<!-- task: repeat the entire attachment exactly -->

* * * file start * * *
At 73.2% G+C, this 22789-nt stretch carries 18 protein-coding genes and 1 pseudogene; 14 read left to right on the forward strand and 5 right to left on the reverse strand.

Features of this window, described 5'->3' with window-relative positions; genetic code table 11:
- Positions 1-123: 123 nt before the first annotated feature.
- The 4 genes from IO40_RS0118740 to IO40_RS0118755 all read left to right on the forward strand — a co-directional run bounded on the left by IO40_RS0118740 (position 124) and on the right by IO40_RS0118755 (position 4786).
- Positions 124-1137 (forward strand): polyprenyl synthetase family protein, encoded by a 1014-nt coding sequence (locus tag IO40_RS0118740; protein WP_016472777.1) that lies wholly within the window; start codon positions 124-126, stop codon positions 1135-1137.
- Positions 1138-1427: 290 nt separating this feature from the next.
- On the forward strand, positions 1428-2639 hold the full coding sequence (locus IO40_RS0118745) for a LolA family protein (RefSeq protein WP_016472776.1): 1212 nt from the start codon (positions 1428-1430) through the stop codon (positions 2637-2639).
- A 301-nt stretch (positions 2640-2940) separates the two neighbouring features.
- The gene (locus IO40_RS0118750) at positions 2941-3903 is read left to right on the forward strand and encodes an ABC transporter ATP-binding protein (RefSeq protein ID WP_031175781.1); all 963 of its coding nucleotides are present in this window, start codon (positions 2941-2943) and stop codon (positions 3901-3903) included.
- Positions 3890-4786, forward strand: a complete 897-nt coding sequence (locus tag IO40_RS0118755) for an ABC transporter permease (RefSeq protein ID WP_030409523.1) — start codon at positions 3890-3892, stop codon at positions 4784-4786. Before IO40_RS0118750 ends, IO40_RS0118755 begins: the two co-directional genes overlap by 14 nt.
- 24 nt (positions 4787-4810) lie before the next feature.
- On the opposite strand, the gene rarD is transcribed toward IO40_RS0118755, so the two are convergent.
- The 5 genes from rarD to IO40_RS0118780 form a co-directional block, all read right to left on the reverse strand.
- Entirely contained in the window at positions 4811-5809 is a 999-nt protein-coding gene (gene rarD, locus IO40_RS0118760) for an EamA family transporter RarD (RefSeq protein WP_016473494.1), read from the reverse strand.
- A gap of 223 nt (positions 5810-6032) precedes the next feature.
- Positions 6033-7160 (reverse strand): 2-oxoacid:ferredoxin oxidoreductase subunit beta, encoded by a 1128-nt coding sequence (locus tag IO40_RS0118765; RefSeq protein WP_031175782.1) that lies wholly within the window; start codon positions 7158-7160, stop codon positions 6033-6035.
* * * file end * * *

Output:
At 73.2% G+C, this 22789-nt stretch carries 18 protein-coding genes and 1 pseudogene; 14 read left to right on the forward strand and 5 right to left on the reverse strand.

Features of this window, described 5'->3' with window-relative positions; genetic code table 11:
- Positions 1-123: 123 nt before the first annotated feature.
- The 4 genes from IO40_RS0118740 to IO40_RS0118755 all read left to right on the forward strand — a co-directional run bounded on the left by IO40_RS0118740 (position 124) and on the right by IO40_RS0118755 (position 4786).
- Positions 124-1137 (forward strand): polyprenyl synthetase family protein, encoded by a 1014-nt coding sequence (locus tag IO40_RS0118740; protein WP_016472777.1) that lies wholly within the window; start codon positions 124-126, stop codon positions 1135-1137.
- Positions 1138-1427: 290 nt separating this feature from the next.
- On the forward strand, positions 1428-2639 hold the full coding sequence (locus IO40_RS0118745) for a LolA family protein (RefSeq protein WP_016472776.1): 1212 nt from the start codon (positions 1428-1430) through the stop codon (positions 2637-2639).
- A 301-nt stretch (positions 2640-2940) separates the two neighbouring features.
- The gene (locus IO40_RS0118750) at positions 2941-3903 is read left to right on the forward strand and encodes an ABC transporter ATP-binding protein (RefSeq protein ID WP_031175781.1); all 963 of its coding nucleotides are present in this window, start codon (positions 2941-2943) and stop codon (positions 3901-3903) included.
- Positions 3890-4786, forward strand: a complete 897-nt coding sequence (locus tag IO40_RS0118755) for an ABC transporter permease (RefSeq protein ID WP_030409523.1) — start codon at positions 3890-3892, stop codon at positions 4784-4786. Before IO40_RS0118750 ends, IO40_RS0118755 begins: the two co-directional genes overlap by 14 nt.
- 24 nt (positions 4787-4810) lie before the next feature.
- On the opposite strand, the gene rarD is transcribed toward IO40_RS0118755, so the two are convergent.
- The 5 genes from rarD to IO40_RS0118780 form a co-directional block, all read right to left on the reverse strand.
- Entirely contained in the window at positions 4811-5809 is a 999-nt protein-coding gene (gene rarD, locus IO40_RS0118760) for an EamA family transporter RarD (RefSeq protein WP_016473494.1), read from the reverse strand.
- A gap of 223 nt (positions 5810-6032) precedes the next feature.
- Positions 6033-7160 (reverse strand): 2-oxoacid:ferredoxin oxidoreductase subunit beta, encoded by a 1128-nt coding sequence (locus tag IO40_RS0118765; RefSeq protein WP_031175782.1) that lies wholly within the window; start codon positions 7158-7160, stop codon positions 6033-6035.